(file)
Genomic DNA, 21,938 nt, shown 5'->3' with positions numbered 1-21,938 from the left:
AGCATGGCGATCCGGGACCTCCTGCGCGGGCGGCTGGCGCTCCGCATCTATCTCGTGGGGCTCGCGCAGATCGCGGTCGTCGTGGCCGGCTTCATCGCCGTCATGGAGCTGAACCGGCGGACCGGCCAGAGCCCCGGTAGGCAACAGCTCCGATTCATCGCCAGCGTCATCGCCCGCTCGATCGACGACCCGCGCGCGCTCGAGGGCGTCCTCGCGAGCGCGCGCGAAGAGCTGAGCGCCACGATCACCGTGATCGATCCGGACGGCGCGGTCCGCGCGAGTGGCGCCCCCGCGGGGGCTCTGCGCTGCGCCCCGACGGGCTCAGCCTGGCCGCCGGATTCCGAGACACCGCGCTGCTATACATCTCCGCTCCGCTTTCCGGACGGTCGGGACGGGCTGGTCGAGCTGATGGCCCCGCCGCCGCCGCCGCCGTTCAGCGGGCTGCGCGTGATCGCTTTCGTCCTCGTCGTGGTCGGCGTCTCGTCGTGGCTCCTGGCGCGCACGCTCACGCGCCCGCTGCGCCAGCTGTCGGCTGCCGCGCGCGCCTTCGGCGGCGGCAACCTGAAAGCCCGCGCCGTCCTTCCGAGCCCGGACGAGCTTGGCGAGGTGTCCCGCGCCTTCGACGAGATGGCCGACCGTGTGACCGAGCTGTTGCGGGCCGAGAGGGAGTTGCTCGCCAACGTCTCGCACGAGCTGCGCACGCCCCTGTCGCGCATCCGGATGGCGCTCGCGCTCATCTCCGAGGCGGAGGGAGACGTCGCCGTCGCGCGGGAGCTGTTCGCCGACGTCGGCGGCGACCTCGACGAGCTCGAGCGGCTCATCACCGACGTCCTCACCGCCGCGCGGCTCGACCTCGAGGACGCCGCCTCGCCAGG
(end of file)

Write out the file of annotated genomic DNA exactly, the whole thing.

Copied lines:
Genomic DNA, 21,938 nt, shown 5'->3' with positions numbered 1-21,938 from the left:
AGCATGGCGATCCGGGACCTCCTGCGCGGGCGGCTGGCGCTCCGCATCTATCTCGTGGGGCTCGCGCAGATCGCGGTCGTCGTGGCCGGCTTCATCGCCGTCATGGAGCTGAACCGGCGGACCGGCCAGAGCCCCGGTAGGCAACAGCTCCGATTCATCGCCAGCGTCATCGCCCGCTCGATCGACGACCCGCGCGCGCTCGAGGGCGTCCTCGCGAGCGCGCGCGAAGAGCTGAGCGCCACGATCACCGTGATCGATCCGGACGGCGCGGTCCGCGCGAGTGGCGCCCCCGCGGGGGCTCTGCGCTGCGCCCCGACGGGCTCAGCCTGGCCGCCGGATTCCGAGACACCGCGCTGCTATACATCTCCGCTCCGCTTTCCGGACGGTCGGGACGGGCTGGTCGAGCTGATGGCCCCGCCGCCGCCGCCGCCGTTCAGCGGGCTGCGCGTGATCGCTTTCGTCCTCGTCGTGGTCGGCGTCTCGTCGTGGCTCCTGGCGCGCACGCTCACGCGCCCGCTGCGCCAGCTGTCGGCTGCCGCGCGCGCCTTCGGCGGCGGCAACCTGAAAGCCCGCGCCGTCCTTCCGAGCCCGGACGAGCTTGGCGAGGTGTCCCGCGCCTTCGACGAGATGGCCGACCGTGTGACCGAGCTGTTGCGGGCCGAGAGGGAGTTGCTCGCCAACGTCTCGCACGAGCTGCGCACGCCCCTGTCGCGCATCCGGATGGCGCTCGCGCTCATCTCCGAGGCGGAGGGAGACGTCGCCGTCGCGCGGGAGCTGTTCGCCGACGTCGGCGGCGACCTCGACGAGCTCGAGCGGCTCATCACCGACGTCCTCACCGCCGCGCGGCTCGACCTCGAGGACGCCGCCTCGCCAGG